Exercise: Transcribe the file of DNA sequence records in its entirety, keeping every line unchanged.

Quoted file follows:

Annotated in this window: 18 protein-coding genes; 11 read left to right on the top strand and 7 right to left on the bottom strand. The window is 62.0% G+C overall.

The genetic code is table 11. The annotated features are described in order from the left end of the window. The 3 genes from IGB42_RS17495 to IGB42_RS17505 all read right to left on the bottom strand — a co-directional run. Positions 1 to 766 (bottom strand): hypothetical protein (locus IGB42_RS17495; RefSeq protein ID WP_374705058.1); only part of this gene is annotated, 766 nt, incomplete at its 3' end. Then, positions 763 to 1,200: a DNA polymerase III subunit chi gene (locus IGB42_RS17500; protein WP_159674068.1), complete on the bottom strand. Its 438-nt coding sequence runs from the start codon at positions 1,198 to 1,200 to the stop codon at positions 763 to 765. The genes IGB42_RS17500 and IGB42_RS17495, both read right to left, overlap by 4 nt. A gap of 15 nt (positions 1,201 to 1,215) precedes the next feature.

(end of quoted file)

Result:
Annotated in this window: 18 protein-coding genes; 11 read left to right on the top strand and 7 right to left on the bottom strand. The window is 62.0% G+C overall.

The genetic code is table 11. The annotated features are described in order from the left end of the window. The 3 genes from IGB42_RS17495 to IGB42_RS17505 all read right to left on the bottom strand — a co-directional run. Positions 1 to 766 (bottom strand): hypothetical protein (locus IGB42_RS17495; RefSeq protein ID WP_374705058.1); only part of this gene is annotated, 766 nt, incomplete at its 3' end. Then, positions 763 to 1,200: a DNA polymerase III subunit chi gene (locus IGB42_RS17500; protein WP_159674068.1), complete on the bottom strand. Its 438-nt coding sequence runs from the start codon at positions 1,198 to 1,200 to the stop codon at positions 763 to 765. The genes IGB42_RS17500 and IGB42_RS17495, both read right to left, overlap by 4 nt. A gap of 15 nt (positions 1,201 to 1,215) precedes the next feature.